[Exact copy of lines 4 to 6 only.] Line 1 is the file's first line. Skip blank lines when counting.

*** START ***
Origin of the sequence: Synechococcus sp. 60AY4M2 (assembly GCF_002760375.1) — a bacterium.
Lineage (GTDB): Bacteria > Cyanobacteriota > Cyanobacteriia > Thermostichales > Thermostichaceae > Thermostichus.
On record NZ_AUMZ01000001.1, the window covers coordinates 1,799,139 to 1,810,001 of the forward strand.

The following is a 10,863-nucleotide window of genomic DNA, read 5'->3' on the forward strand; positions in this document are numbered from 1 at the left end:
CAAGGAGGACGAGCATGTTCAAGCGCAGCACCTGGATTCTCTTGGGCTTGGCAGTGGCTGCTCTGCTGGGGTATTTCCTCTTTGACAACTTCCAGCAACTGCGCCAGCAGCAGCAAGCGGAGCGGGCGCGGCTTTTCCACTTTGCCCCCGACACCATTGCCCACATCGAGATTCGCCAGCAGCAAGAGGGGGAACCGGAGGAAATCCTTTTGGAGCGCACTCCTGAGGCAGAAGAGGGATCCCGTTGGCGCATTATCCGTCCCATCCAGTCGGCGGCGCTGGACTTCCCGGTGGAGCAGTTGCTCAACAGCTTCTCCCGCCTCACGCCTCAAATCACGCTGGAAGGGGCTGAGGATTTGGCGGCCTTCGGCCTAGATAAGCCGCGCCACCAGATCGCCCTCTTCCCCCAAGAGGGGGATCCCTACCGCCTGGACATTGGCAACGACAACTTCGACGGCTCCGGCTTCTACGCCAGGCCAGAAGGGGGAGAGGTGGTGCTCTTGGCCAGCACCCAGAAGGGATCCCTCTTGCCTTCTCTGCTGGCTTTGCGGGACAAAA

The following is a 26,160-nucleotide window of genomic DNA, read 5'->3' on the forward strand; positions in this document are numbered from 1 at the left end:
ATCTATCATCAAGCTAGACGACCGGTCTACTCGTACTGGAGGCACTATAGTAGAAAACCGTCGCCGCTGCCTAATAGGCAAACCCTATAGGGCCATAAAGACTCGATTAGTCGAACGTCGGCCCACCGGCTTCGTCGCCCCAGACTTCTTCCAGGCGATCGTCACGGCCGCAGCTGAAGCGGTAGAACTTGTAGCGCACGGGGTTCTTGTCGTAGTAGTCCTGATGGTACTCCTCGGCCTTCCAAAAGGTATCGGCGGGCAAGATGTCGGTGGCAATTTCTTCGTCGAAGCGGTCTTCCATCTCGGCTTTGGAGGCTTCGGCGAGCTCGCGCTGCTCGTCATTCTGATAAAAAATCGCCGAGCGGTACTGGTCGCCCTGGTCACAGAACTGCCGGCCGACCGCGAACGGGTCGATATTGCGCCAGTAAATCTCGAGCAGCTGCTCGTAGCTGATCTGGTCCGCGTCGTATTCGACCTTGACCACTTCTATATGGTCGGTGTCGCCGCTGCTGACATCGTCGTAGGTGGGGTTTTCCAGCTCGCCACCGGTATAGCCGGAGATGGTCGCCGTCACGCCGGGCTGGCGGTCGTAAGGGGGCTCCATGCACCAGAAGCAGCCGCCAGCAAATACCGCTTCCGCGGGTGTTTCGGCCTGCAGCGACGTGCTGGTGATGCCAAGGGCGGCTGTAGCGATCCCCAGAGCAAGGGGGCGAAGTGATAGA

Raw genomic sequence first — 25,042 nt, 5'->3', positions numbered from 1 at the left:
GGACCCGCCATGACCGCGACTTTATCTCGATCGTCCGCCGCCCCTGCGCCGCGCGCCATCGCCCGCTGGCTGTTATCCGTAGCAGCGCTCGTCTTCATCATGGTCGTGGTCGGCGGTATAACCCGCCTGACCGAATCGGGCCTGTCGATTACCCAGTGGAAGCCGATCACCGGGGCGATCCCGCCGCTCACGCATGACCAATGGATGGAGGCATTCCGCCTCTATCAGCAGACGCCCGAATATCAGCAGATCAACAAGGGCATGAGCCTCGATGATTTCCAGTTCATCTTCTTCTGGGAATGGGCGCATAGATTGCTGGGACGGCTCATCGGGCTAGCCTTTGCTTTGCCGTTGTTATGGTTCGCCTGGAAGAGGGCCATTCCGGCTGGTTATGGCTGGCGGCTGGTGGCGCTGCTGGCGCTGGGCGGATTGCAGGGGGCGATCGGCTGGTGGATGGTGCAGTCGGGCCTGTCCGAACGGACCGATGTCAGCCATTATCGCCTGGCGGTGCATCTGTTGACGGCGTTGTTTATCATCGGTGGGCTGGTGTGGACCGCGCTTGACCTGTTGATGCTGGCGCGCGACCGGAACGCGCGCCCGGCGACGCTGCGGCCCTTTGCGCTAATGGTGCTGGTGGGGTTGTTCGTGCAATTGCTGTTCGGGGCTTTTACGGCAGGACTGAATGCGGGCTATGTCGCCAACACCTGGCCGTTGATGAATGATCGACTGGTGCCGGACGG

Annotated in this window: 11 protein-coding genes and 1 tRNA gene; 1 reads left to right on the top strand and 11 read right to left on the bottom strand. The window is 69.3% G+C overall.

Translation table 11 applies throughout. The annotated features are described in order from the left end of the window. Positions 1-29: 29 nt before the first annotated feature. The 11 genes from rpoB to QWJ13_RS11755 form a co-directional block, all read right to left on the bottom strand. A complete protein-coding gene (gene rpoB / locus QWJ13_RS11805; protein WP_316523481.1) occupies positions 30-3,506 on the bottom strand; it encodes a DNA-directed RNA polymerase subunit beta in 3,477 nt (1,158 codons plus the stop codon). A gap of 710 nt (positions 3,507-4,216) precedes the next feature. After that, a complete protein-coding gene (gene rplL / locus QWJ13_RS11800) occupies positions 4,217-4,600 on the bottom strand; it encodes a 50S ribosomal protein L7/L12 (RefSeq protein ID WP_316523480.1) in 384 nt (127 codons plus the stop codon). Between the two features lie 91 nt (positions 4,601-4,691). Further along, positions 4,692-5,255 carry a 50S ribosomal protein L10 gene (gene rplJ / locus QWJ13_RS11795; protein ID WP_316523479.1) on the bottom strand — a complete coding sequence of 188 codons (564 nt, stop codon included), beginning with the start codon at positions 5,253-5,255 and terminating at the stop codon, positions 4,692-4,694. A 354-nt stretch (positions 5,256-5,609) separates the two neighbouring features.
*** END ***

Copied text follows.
The following is a 10,863-nucleotide window of genomic DNA, read 5'->3' on the forward strand; positions in this document are numbered from 1 at the left end:
CAAGGAGGACGAGCATGTTCAAGCGCAGCACCTGGATTCTCTTGGGCTTGGCAGTGGCTGCTCTGCTGGGGTATTTCCTCTTTGACAACTTCCAGCAACTGCGCCAGCAGCAGCAAGCGGAGCGGGCGCGGCTTTTCCACTTTGCCCCCGACACCATTGCCCACATCGAGATTCGCCAGCAGCAAGAGGGGGAACCGGAGGAAATCCTTTTGGAGCGCACTCCTGAGGCAGAAGAGGGATCCCGTTGGCGCATTATCCGTCCCATCCAGTCGGCGGCGCTGGACTTCCCGGTGGAGCAGTTGCTCAACAGCTTCTCCCGCCTCACGCCTCAAATCACGCTGGAAGGGGCTGAGGATTTGGCGGCCTTCGGCCTAGATAAGCCGCGCCACCAGATCGCCCTCTTCCCCCAAGAGGGGGATCCCTACCGCCTGGACATTGGCAACGACAACTTCGACGGCTCCGGCTTCTACGCCAGGCCAGAAGGGGGAGAGGTGGTGCTCTTGGCCAGCACCCAGAAGGGATCCCTCTTGCCTTCTCTGCTGGCTTTGCGGGACAAAA

The following is a 26,160-nucleotide window of genomic DNA, read 5'->3' on the forward strand; positions in this document are numbered from 1 at the left end: